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What Is a Radial Arm Saw?

  • May 28, 2020

Woodworking processes often require the use of machines to cut and manipulate wooden workpieces. In the past, radial arm saws were a popular choice among carpentry workers. As shown in the image to the left, it features a circular blade affixed to a handle. Using a radial arm saw, carpenters can easily cut and shape wooden workpieces. So, what is a radial arm saw exactly, and how does it work in woodworking and carpentry applications?

Overview of Radial Arm Saws

Originally invented in the early 1920s by Raymond DeWalt, a radial arm saw is a woodworking machine that’s designed to cut and shape wooden workpieces. It features a circular saw blade that’s mounted radially on a stable platform. There’s a handle on the side, as well as a guard to protect the worker from injury during use.

Advantages of Using a Radial Arm Saw

Radial arm saws were popular for many decades following their inception in the 1920s. They feature a simple design that allows carpenters to quickly and efficiently cut wooden workpieces. At the time, power tools for cutting wood were limited at best. The radial arm saw solved this problem by offering an easy-to-use solution. Driven by an electric motor, it allowed carpenters to quickly cut wooden workpieces.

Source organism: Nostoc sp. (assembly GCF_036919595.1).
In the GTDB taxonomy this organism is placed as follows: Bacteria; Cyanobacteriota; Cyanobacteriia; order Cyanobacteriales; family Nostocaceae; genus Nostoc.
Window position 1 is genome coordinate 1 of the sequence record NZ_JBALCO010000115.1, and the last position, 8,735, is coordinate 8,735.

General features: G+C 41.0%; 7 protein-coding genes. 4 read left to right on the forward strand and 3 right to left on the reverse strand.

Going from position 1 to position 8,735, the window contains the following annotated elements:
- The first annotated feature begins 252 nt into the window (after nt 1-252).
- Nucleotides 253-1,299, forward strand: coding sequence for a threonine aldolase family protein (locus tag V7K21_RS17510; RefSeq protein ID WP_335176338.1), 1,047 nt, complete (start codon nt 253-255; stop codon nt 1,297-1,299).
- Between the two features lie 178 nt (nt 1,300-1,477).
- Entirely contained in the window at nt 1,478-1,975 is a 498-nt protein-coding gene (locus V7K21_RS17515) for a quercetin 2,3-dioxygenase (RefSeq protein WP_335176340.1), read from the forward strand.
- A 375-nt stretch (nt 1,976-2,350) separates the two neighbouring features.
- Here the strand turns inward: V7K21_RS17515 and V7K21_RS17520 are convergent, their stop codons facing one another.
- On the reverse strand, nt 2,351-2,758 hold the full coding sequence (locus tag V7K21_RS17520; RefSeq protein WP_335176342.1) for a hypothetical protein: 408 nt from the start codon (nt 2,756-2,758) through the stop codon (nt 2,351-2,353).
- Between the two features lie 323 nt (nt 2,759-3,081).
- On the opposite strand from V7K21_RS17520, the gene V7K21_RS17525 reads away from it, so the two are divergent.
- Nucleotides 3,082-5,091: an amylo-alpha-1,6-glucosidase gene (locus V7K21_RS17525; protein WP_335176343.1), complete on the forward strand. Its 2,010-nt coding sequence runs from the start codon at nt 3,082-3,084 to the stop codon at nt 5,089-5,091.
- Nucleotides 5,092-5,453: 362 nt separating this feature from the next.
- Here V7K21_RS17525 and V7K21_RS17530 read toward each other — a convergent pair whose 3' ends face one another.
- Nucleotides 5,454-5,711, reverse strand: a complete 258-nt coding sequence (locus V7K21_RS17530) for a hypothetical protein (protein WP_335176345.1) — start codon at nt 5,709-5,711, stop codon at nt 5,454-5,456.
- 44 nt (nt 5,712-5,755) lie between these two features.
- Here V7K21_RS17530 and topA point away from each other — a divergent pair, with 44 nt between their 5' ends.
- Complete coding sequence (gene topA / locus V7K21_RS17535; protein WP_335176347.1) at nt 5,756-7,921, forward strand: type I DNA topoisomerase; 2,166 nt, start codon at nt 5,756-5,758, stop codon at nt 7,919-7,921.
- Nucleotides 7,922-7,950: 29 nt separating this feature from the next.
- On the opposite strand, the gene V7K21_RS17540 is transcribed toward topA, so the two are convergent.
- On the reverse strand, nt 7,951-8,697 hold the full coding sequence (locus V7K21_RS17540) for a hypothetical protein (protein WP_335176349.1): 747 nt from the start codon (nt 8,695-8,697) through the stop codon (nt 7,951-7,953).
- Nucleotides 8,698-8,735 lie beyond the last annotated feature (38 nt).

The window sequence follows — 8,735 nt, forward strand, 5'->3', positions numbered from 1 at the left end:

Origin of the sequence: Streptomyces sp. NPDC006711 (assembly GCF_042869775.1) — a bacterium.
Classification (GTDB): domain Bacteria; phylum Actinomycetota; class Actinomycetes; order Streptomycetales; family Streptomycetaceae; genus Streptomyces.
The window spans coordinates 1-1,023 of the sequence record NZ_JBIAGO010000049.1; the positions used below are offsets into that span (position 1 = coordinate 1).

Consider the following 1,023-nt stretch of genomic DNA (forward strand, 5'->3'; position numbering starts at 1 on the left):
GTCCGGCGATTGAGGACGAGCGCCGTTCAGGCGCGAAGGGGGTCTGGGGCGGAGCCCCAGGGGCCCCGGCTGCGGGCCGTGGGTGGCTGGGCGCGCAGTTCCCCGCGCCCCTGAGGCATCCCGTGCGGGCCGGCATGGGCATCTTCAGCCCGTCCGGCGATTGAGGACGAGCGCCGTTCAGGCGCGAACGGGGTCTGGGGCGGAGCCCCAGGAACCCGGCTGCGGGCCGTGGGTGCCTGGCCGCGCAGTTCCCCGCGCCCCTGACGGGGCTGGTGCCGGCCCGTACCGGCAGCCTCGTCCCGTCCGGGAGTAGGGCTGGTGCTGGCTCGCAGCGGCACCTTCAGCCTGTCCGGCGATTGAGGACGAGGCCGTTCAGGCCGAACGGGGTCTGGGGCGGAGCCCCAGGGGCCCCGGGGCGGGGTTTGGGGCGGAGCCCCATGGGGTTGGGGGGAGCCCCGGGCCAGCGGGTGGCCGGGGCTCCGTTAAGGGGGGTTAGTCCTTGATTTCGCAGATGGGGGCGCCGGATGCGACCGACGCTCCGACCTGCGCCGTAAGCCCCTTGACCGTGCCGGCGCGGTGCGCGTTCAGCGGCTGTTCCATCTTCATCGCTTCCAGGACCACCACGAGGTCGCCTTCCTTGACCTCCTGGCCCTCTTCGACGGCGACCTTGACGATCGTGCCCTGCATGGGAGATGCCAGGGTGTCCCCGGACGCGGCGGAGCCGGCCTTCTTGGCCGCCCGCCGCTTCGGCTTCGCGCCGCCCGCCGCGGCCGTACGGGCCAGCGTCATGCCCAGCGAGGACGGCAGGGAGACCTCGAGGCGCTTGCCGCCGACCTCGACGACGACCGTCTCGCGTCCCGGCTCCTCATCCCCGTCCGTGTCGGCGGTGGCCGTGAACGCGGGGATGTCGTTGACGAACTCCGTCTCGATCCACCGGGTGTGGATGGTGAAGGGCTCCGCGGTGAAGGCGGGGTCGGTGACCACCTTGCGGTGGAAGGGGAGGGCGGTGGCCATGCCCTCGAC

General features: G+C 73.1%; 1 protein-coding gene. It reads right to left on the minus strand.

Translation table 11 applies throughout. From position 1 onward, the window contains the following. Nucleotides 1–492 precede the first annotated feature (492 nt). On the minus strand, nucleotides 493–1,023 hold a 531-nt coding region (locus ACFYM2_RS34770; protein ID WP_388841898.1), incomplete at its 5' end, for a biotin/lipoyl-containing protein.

Another advantage of using a radial arm saw its ability to perform both miter and rip cuts. During the 1970s, the miter saw became a popular and well-known woodworking tool. Unlike the radial arm saw, however, the miter saw doesn’t support rip cuts; it’s only able to perform miter cuts. The radial arm saw can perform a variety of cuts, including both miter and rip.

Disadvantages of Using a Radial Arm Saw

On the other hand, radial arm saws suffer from potentially serious disadvantages, which has ultimately led to their downfall. When compared to table saws, for example, radial arm saws are typically more expensive. The high cost makes them an unattractive choice for both commercial and consumer woodworking applications.

Radial arm saws also require extra work to maintain. If the blade becomes dull, it may drive itself into the wooden workpiece during operation. While they work well for cutting plywood and other thin sheets of wood, radial arm saws aren’t effective at cutting lumber. Thick pieces of lumber typically require a different woodworking machine. If the blade is lowered too far, it may cut through the table on which the radial arm saw is placed.

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